Today’s post comes from guest author Charlie Domer, from The Domer Law Firm.
Workers are not “getting rich” from worker’s compensation! Accordingly, fraudulent behavior in work comp is very rare—like the one bad apple spoiling the bunch—but often highly publicized. (Because, let’s face it, seeing a surveillance video of someone bowling or water-skiing is far more memorable than a thousand images of an injured worker struggling to get out of bed in the morning or walk a city block).
Under Wisconsin’s nationally-recognized model, a worker who suffers an on-the-job-injury receives workers’’ compensation benefits without regard to fault. By virtue of the work comp system, injured workers’ cannot sue their employers or receive jury awards. Instead, injured workers’ are eligible for lower, defined benefits, like lost wages and medical expenses—again, we’re not talking about “pie in the sky” numbers that would incentivize bad behavior!
“Fraud” is minimal to non-existent
- In the last published study, Dept. of Workforce Development (DWD) concluded that public perception of workers’’ compensation fraud is exaggerated. In a six year span, the amount of prosecuted fraud was less than one in 20,000 work injuries…or 0.0001%.1
Industry insiders don’t think this is a big deal
- Rick Parks, the President/CEO of Society Insurance: “From the view of thousands of claims over decades, fraud is minimal in Wisconsin”2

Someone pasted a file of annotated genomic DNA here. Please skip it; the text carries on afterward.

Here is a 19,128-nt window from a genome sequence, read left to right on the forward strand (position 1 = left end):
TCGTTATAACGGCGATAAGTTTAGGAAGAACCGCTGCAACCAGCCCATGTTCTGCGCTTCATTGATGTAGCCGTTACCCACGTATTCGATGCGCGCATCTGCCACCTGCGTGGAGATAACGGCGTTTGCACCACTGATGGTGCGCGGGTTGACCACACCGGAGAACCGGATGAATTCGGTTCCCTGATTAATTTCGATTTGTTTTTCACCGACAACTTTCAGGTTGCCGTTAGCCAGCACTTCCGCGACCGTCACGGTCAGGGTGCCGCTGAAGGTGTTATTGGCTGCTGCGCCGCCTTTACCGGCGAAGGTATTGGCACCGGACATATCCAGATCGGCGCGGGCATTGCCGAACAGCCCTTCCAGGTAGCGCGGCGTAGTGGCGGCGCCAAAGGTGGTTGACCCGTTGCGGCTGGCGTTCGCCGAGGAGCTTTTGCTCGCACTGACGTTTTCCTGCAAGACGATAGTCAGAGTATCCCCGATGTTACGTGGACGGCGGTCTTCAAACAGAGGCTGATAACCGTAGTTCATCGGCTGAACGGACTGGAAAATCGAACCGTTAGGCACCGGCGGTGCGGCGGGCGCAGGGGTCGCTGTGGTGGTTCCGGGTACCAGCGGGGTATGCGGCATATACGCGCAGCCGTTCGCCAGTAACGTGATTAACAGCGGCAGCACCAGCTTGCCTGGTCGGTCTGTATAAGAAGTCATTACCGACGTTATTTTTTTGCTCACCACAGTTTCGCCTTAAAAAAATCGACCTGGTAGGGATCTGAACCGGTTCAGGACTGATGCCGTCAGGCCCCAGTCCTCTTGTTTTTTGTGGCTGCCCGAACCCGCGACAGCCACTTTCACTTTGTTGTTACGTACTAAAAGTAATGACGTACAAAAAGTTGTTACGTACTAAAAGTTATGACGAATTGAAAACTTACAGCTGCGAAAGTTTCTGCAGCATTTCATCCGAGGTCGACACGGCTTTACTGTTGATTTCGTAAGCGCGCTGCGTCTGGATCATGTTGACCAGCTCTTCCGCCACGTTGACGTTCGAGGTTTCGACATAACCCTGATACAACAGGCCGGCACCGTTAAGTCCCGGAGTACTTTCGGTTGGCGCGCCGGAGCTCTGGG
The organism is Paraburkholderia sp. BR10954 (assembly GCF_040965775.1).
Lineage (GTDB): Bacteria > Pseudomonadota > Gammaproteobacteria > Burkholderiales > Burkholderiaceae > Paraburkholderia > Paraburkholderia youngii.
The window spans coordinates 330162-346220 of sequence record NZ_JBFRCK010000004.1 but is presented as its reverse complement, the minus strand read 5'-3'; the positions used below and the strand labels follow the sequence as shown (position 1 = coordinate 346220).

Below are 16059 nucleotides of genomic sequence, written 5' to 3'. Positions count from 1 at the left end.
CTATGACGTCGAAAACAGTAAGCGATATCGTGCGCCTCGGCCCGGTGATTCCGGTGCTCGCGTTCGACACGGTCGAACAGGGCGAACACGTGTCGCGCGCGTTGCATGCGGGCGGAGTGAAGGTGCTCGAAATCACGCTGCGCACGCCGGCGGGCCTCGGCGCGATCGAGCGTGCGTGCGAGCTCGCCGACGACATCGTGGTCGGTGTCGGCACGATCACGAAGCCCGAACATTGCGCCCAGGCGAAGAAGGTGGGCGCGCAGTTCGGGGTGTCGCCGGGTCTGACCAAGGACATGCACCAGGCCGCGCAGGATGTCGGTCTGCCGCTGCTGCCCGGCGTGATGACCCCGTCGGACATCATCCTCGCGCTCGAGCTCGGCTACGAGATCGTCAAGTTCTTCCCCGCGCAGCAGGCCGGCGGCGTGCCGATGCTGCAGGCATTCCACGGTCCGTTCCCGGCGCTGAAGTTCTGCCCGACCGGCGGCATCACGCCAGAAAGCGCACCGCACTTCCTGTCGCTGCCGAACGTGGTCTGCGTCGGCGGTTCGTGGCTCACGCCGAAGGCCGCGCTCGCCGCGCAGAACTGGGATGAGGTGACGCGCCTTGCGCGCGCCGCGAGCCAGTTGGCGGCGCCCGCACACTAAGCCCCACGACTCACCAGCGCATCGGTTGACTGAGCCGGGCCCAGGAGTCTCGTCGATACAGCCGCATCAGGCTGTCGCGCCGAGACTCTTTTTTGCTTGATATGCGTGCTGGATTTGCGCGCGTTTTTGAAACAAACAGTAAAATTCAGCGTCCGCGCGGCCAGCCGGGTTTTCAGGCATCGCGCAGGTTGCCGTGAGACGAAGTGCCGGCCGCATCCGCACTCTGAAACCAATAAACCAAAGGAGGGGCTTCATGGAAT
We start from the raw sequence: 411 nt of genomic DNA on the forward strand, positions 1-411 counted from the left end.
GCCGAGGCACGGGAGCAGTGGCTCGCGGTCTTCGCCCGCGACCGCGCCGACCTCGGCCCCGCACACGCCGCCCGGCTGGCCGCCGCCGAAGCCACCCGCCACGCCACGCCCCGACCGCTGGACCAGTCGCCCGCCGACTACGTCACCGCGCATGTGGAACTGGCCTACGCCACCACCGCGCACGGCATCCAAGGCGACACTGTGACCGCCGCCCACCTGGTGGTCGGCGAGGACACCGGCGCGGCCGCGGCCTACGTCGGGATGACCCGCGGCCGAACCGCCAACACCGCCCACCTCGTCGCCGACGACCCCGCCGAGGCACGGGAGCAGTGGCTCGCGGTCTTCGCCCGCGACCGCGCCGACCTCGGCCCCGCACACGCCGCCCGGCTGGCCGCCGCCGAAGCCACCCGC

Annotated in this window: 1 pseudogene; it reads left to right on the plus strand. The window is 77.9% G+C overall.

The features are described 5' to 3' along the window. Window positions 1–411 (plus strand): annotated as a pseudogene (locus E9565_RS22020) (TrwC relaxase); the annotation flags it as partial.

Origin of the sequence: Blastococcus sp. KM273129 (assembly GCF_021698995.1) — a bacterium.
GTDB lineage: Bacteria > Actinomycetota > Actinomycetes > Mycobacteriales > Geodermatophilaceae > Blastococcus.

- Chris Reader of Wisconsin Manufacturers & Commerce: despite the “sensational stories,” fraud is “few and far between” in the system.3
Current law already allows criminal prosecution for alleged “fraud”
- Worker’s Compensation Division already has an existing fraud hotline for the public. Also, a carrier can report an alleged fraudulent claim to the DWD. After an investigation, DWD can refer to district attorney for prosecution of criminal insurance fraud. Thus, if there is fraudulent behavior, under current law, there can be a crime found.
Independent Medical Examinations provide protection against “fraud”
- Insurance carriers can require an injured worker to be seen by a handpicked independent medical examiner, or IME. If questions exist about a worker’s injury, symptoms, or disability, the IME can provide an opinion—allowing a carrier to deny the worker’s claim.
“Fraud” goes both ways
- We want fair competition in the marketplace and in business. Misclassifying employees or workplaces results in “stolen” premium dollars and an unfair business advantage. Likewise, limiting or under-reporting work injuries undermines the fairness and credibility of our efficient work comp ratings process and system.
1 Department of Workforce Development, Annual Report for Calendar Year 1999 Allegations of Worker’s Compensation Fraud (annual average of 3 prosecuted cases out of 60,000 injuries).
2 Senate and Assembly Committees on Labor, Informational Meeting, 7/31/13: WisconsinEye at 3:18:30.
3 Senate and Assembly Committees on Labor, Informational Meeting, 7/31/13: WisconsinEye at 2:13:00.